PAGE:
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Randy Weaver, 74,  has died

 
May 12, 2022

Sara Weaver posted today on the "Ruby Ridge to Freedom" Facebook page that her father, Randy Weaver, 74, has died. She gave no details. Randy, who had served with the U.S. Army Special Forces, was a suspected militant white supremacist, wanted on a warrant for allegedly selling an illegal sawed-off shotgun to a Bureau of Alcohol, Tobacco and Firearms informant, but exonerated.

On August 21, 1992, Weaver's son, Samuel, and U.S. Marshal William Degan were killed in an exchange of gunfire after the Weaver family dog, Stryker, detected a team of six U.S. Marshals surveilling the family property and was shot and killed as he approached.

It was a decisive event that disrupted the normally tranquil pace of life in Boundary County, bringing to a remote field above Naples enough federal, state and local law enforcement, National Guard personnel and emergency services crews so as to warrant, for a time, a new unincorporated city ... unofficially dubbed by cardboard sign, "Federal Way."

On the road below enough cameras, TV trucks and loud and colorful characters congregated as to constitute a self-sustaining media feeding frenzy.

"You shot my dog, you son of a bitch!" young Samuel Weaver is reported to have screamed as he opened fire on day one, setting off the misnamed "Siege at Ruby Ridge" at the remote Weaver cabin atop Caribou Ridge.

The following morning, family matriarch Vicki Weaver lie dead, killed with a shot that struck and wounded family friend Kevin Harris as he and other family members ran through the door she was holding open, passed through the glass and hit her in the head, her infant daughter Elishiba in her arms.

Randy had also been hit returning to the house from tending the body of his son. Shot and wounded under controversial special rules of engagement.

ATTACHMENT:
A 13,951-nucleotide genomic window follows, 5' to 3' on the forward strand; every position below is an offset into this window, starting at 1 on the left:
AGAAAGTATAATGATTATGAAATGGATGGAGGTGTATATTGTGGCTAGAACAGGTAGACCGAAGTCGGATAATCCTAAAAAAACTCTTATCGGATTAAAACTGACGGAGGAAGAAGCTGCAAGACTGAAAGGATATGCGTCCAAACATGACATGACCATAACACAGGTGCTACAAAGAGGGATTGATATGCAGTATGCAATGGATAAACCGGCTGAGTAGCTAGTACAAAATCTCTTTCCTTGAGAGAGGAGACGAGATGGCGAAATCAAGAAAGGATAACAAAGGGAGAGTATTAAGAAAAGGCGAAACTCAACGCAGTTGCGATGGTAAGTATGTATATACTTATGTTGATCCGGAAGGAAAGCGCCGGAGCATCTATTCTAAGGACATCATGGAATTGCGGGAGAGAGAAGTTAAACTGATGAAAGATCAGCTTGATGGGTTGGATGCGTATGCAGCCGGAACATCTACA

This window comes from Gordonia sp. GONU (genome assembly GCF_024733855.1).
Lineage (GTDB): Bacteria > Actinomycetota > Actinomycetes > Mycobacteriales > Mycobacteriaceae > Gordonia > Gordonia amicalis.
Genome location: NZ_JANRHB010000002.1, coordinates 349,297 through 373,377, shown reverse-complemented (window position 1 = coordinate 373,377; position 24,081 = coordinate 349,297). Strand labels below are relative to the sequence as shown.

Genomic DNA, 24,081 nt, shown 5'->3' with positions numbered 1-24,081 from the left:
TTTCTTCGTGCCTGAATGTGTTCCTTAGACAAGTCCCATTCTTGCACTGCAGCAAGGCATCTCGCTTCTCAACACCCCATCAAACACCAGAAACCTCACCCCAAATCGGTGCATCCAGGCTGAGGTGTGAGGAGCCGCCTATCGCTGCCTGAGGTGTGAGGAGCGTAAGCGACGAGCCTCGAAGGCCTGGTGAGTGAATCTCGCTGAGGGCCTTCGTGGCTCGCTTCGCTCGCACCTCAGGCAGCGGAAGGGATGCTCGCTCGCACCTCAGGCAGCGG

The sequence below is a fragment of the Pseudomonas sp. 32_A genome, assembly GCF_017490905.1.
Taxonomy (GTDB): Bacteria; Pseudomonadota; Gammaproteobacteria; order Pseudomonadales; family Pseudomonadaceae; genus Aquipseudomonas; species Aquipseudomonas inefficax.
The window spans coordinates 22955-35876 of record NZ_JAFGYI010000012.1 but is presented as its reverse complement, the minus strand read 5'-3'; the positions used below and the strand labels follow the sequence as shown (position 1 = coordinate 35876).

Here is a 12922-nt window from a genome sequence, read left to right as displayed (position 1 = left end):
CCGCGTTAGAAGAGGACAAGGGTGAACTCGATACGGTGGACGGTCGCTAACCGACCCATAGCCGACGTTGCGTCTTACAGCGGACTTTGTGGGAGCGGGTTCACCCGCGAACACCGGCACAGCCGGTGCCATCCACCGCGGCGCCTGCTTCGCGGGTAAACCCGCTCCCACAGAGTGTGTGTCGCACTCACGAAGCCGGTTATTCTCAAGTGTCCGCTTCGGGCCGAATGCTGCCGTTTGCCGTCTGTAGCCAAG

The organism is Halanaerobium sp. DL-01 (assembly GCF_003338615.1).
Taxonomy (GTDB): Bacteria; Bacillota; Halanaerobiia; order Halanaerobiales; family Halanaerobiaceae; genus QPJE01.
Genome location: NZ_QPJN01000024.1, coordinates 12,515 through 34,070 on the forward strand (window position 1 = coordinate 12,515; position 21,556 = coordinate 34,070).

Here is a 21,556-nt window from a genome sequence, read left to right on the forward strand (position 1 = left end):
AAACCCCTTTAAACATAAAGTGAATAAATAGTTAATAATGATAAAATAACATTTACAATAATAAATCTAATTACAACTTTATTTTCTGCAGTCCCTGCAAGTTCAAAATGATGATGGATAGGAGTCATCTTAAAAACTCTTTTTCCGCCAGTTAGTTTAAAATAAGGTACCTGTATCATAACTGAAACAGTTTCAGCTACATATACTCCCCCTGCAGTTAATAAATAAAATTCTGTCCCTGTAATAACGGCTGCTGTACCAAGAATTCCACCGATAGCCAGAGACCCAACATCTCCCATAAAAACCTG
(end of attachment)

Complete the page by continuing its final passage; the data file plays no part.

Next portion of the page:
With Vicki's body in the entryway and Sammy's in a shed not far from the front door, Sarah and her little sister, Rachel, helped take care of Randy, Kevin and Elishiba for 11 days, hearing the incessant taunts of FBI negotiators by bullhorn as they invited Vicky to bring the kids to breakfast.

They also heard on the radio an appeal from Paul Harvey asking them to accept an offer of pro bono legal representation from perhaps the most illustrious defense attorney in existence at the time, Gerry Spence. They heard, but held out.

Until Special Forces hero and then-presidential candidate Bo Gritz arrived amid the chaotic scene and convinced federal officials to allow he and long-time family friend Jackie Brown to go to the cabin. It was then the world outside learned that Vicki was dead.

Instead of an uprising, there was mourning. Reality set in.

Two days later, on August 31, the ordeal in the cabin came to an end as Randy Weaver was carried to a waiting ambulance.

About a year and a half later, a time both Weaver and Harris spent in jail, the state's charges of murder and conspiracy fell apart under Spence's relentless legal logic. Harris was acquitted of all charges and Weaver of all but failing to appear in court on the original firearms charge. He was sentenced to time served.

In the wake of civil cases, Randy and his daughters were eventually awarded a total of $3,100,000 in compensation; Kevin Harris received a $380,000 settlement.

"Love you always Dad," Sara posted. "See ya next time I see ya."

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Mike Weland, Publisher
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